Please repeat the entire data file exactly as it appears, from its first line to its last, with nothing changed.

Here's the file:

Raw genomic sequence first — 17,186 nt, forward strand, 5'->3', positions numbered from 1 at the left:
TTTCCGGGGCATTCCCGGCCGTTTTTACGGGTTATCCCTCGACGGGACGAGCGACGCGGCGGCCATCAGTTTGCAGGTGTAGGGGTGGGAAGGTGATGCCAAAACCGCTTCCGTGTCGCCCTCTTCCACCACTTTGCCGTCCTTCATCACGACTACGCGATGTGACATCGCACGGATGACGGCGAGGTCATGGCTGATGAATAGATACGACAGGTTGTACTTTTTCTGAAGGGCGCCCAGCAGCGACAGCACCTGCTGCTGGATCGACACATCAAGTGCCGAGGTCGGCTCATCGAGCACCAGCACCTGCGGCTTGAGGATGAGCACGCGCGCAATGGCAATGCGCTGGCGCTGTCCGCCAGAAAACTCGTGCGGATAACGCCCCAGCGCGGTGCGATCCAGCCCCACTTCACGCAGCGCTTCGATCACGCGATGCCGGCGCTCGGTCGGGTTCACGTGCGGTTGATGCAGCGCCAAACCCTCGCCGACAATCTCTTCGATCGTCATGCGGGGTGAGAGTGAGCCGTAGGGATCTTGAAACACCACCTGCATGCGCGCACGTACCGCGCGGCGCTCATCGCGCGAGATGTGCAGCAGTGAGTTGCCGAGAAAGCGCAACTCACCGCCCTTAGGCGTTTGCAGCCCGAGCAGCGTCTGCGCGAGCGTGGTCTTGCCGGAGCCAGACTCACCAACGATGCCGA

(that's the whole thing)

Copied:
Raw genomic sequence first — 17,186 nt, forward strand, 5'->3', positions numbered from 1 at the left:
TTTCCGGGGCATTCCCGGCCGTTTTTACGGGTTATCCCTCGACGGGACGAGCGACGCGGCGGCCATCAGTTTGCAGGTGTAGGGGTGGGAAGGTGATGCCAAAACCGCTTCCGTGTCGCCCTCTTCCACCACTTTGCCGTCCTTCATCACGACTACGCGATGTGACATCGCACGGATGACGGCGAGGTCATGGCTGATGAATAGATACGACAGGTTGTACTTTTTCTGAAGGGCGCCCAGCAGCGACAGCACCTGCTGCTGGATCGACACATCAAGTGCCGAGGTCGGCTCATCGAGCACCAGCACCTGCGGCTTGAGGATGAGCACGCGCGCAATGGCAATGCGCTGGCGCTGTCCGCCAGAAAACTCGTGCGGATAACGCCCCAGCGCGGTGCGATCCAGCCCCACTTCACGCAGCGCTTCGATCACGCGATGCCGGCGCTCGGTCGGGTTCACGTGCGGTTGATGCAGCGCCAAACCCTCGCCGACAATCTCTTCGATCGTCATGCGGGGTGAGAGTGAGCCGTAGGGATCTTGAAACACCACCTGCATGCGCGCACGTACCGCGCGGCGCTCATCGCGCGAGATGTGCAGCAGTGAGTTGCCGAGAAAGCGCAACTCACCGCCCTTAGGCGTTTGCAGCCCGAGCAGCGTCTGCGCGAGCGTGGTCTTGCCGGAGCCAGACTCACCAACGATGCCGA